A. Applicable Standards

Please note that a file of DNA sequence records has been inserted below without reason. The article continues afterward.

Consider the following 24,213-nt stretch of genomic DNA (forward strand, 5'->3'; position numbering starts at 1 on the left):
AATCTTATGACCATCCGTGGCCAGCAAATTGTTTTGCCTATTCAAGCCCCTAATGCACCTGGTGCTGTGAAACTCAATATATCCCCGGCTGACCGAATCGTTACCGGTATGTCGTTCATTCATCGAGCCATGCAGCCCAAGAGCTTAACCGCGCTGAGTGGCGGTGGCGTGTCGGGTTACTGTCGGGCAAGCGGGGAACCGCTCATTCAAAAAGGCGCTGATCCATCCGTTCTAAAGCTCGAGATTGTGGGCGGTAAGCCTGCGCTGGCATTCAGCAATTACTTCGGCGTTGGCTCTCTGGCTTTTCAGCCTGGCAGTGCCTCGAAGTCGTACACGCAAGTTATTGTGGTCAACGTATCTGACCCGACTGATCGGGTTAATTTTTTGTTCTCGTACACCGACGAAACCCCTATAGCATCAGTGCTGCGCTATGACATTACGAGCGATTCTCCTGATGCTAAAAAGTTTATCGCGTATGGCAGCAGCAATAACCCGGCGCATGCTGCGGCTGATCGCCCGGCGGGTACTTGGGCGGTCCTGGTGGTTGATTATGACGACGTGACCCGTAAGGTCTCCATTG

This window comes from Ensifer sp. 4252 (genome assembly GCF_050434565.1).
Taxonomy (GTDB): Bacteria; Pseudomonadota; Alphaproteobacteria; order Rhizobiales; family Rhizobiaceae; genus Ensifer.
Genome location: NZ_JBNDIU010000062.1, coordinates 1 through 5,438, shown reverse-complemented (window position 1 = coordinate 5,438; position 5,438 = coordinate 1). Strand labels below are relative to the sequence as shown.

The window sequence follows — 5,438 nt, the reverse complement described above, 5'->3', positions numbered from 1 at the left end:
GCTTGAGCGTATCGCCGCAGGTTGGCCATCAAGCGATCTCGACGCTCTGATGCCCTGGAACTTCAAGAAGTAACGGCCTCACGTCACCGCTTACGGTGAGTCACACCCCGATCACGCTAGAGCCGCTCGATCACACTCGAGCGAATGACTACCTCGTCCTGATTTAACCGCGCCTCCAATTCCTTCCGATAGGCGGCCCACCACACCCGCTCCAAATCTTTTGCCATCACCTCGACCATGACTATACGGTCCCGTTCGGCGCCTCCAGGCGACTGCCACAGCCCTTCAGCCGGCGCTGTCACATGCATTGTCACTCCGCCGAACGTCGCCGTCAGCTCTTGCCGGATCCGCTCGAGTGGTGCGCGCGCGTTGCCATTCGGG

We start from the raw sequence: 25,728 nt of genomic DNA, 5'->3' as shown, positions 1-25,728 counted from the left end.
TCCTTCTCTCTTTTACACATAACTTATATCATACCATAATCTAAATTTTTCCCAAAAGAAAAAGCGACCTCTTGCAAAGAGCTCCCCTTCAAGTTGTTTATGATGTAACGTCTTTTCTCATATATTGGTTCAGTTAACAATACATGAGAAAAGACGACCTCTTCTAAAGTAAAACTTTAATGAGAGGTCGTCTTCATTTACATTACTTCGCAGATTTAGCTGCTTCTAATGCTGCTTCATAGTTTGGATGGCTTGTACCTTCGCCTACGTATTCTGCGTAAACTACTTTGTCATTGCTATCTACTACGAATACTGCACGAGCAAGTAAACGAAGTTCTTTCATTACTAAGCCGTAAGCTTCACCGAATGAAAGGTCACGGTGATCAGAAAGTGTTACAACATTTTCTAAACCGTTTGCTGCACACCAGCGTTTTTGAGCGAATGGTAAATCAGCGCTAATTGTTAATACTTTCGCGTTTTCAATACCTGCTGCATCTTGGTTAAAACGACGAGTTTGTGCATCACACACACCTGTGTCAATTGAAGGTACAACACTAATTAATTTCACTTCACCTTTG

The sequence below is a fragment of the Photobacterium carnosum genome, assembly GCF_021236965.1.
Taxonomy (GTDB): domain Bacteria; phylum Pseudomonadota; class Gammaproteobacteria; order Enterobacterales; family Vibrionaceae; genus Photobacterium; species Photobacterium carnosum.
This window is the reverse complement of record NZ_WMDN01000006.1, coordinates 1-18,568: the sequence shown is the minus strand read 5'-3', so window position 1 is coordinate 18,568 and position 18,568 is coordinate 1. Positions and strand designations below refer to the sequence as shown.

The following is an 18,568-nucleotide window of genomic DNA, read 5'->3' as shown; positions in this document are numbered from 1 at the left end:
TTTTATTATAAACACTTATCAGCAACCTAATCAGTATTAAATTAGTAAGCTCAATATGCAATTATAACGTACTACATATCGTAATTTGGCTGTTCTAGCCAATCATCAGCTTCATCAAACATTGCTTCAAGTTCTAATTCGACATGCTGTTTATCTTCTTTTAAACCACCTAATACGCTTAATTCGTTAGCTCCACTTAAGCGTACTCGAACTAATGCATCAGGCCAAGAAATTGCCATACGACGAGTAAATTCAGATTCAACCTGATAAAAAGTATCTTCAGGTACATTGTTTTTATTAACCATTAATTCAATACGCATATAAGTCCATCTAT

In Batson v. Kentucky, 476 U.S. 79 (1986), the Supreme Court set forth a three-part test to determine whether the use of a peremptory challenge constitutes a violation of the Fourteenth Amendment. First, "a trial court must decide whether the party challenging the strike has made a prima facie showing that the circumstances give rise to an inference that a member of the venire was struck because of his or her race." Galarza v. Keane, 252 F.3d 630, 636 (2d Cir. 2001). Second, "[i]f the party making the Batson challenge establishes a prima facie case, the trial court must require the non-moving party to proffer a race-neutral explanation for striking the potential juror. . . . Finally, if the non-moving party proffers a race-neutral explanation, the trial court must determine whether the moving party has carried his or her burden of proving that the strike was motivated by purposeful discrimination." Id. "Where[,] [as here] an explanation is given for the contested challenge and the trial judge rules 'on the ultimate issue of intentional discrimination, the preliminary issue of whether the defendant had made a prima facie showing becomes moot.'" United States v. Franklyn, 157 F.3d 90, 97 (2d Cir. 1998) (quoting Hernandez v. New York, 500 U.S. 352, 359 (1991)). Thus, in reviewing the trial court's denial of Valentine's Batson challenge, I am only concerned with whether the prosecutor's proffered race-neutral explanation was in fact pretextual.